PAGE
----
a little bit of English and she could write English. I mean, her whole desire was to

come to America while her older sisters, you know, they waited and waited for a nice

husband and they never came to America.

K: Oh, they wanted to come too.

H: They wanted to come but they had no choice.

K: Oh. You have a couple of pictures?

H: Yes. This is the one that we had C9iQ-cf .We did qv

K: Uh huh. Could you describe the pictures please?

H: Well, apparently they all This must be their good clothes They're n white.

K: This appears to be a snapshot of four Japanese young men. No. One of them is a,

H: Two are black. /-






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K: Oh, he's black too?-



K: Sitting in the field you can see some palmetto in the background and sand in front.

They're sitting on a bench and one of the, two in the middle are left to right, left

is your father, Ri Chi Morita, and next to him is his uncle?

H: Uncle S \

K:

H: Sujii.

K: Sujii. And two unidentified black men.

H: They are.dressed pretty nicely.

K: Yes they are.

H: T -^ And this is another picture. I really on know what this is. It

could be a pineapple shack or -

K: Yes, it just says on the back, 1918, Yamato Colony. And there are bicycles in front

and there are four, four young men. They could be the same, the four same young,

the same four young men who are in the other snapshot. And they are dated 1918.

What happened to him after he left Yamato. He left, he went to Salt Lake City and

eventually wound up in Seattle.
I\C
H: In Seattle, and then to 1, I believe, and then he went with his baseball team that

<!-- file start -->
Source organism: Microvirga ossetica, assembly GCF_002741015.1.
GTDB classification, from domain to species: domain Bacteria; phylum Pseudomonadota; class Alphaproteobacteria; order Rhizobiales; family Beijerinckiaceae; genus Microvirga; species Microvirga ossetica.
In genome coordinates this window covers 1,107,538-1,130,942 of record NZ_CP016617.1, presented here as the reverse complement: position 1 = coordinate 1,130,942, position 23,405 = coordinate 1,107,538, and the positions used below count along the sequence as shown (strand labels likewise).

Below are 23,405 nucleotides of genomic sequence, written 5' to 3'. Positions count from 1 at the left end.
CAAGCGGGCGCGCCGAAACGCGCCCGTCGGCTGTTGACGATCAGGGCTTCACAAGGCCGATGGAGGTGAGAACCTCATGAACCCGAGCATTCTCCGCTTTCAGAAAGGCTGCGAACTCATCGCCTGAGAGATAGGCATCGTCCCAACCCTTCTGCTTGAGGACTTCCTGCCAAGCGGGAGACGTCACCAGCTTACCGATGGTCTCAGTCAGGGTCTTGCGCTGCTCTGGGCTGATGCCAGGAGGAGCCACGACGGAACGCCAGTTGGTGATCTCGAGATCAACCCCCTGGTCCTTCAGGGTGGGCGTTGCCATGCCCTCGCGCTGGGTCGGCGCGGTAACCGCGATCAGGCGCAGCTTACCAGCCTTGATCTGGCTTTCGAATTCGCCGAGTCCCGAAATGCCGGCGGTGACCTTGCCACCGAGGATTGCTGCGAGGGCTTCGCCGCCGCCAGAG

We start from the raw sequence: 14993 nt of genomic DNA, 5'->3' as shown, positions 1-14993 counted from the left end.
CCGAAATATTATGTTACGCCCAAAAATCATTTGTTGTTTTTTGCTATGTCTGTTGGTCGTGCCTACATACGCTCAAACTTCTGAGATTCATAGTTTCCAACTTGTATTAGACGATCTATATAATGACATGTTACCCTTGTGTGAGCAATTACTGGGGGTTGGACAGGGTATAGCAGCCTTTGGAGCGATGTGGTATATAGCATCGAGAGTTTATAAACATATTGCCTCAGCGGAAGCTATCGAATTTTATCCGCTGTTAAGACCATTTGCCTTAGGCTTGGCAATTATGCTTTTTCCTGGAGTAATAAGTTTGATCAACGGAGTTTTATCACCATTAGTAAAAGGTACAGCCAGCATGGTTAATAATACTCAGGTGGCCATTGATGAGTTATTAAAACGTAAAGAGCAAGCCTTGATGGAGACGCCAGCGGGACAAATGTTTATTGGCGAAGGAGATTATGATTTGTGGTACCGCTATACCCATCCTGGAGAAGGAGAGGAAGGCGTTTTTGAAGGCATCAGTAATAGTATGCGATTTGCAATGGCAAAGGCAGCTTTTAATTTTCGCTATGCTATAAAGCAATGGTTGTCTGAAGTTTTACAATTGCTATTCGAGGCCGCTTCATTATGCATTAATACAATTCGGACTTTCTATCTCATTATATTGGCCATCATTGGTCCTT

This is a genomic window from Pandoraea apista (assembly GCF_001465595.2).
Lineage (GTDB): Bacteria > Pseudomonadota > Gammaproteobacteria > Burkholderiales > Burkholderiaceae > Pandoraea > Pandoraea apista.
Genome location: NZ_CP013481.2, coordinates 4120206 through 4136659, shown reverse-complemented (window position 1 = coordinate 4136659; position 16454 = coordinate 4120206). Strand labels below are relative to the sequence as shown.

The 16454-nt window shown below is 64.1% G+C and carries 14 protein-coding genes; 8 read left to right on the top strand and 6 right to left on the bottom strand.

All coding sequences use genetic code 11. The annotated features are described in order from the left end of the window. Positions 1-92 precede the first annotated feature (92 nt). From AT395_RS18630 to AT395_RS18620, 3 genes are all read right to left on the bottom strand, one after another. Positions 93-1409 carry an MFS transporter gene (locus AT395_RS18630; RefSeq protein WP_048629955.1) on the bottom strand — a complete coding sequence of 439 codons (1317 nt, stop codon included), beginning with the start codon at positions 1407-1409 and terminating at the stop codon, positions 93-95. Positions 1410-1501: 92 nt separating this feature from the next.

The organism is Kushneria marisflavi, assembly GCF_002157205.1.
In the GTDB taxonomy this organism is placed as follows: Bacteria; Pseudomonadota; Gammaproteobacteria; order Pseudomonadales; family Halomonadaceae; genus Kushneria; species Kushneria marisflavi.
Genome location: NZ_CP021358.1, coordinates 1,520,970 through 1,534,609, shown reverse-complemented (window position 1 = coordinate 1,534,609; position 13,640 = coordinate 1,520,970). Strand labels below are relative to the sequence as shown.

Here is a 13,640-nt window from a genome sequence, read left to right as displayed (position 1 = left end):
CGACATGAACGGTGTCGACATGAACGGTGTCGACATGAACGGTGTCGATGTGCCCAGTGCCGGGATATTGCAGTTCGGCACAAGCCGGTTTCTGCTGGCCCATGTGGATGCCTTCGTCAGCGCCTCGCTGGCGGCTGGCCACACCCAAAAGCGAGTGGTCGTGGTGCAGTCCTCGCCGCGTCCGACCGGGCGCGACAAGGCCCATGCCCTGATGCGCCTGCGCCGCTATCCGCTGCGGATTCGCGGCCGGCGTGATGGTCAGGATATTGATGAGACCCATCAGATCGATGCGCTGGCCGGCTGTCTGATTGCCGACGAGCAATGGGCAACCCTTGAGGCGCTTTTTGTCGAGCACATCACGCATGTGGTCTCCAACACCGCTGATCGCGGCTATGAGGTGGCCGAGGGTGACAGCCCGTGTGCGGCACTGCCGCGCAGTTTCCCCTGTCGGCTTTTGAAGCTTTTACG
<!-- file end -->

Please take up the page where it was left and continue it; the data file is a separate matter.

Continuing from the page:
they had just formed called the Mikado Team.



H: Yes.

K: AP1! - e ..

H: All Japanese. And mostly bachelors, so when they went to Japan to play, they played

all the universities in those days, and my mother

K: In the United States?

H: In Tokoyo.

K: In Tokyo. /






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H: Xd in Tok yo, my mother's sister's husband was a physical ed teacher at the, was

at the university and when they played at this is how they got,'to meet

my father. At their baseball team.

K: Oh. So it& sn strictly a picture.

H: Well, I think, no it sn But of course they had to have '_

I think@ .aeark

K: Oh, yes. 4JSftr. What, well, would you say that that was a professional team then?

Did he make a living playing baseball?

H: I have no idea.

K: What, did his interest in baseball pre-date his coming to America? Did he develop

the interest in Japan, while he was still in Japan do you think?

H: Well, he seemed to like baseball and it was a chance for him to get in this Mikado

team and-of course, you know, they were.y io, \ .Maybe this is why my

mother, when they came back in 1920, she waited and waited for my father to go out

to work, and in 1921, she was already pregnant and my father, you know, he told

mother that he was a businessman and that he thought that if he told Mother that he

was a bookkeeper at the lumber camp and they should go back to _, one

of these small country towns, she thought that mother would go back to Japan, and so

of course, meanwhile, my mother had to find a job. And she said she found a job in

a Japanese grocery store and she got practically board through them andad was able

to have dinner with this Japanese grocery store people, yes. And then,

K: This was where?

H: In Seattle. UbhikW And then my mother also found another job. She could speak

English, and through this school, I think they told her that a Mrs. Okisaki,

Reverend Okisaki, was at the home for, I think it called Japanese Baptist School,

andnMther went to look up Mrs. Okisaki, and 4thear gft she told all the stories aboul

being pregnant, and Mrs. Okisaki found her a job there and she was answering the

telephone S ,) and cleaning the parlor and so she was able to





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H: make a little money and meanwhile, my father, through the baseball team, one of the

I think the manager's friend was selling a _c_(or business and my father

decided he would like to become a tailor.

K: (e'dnever done any before.

H: Nothing. Nothing. And of course my mother had one brother in California who was a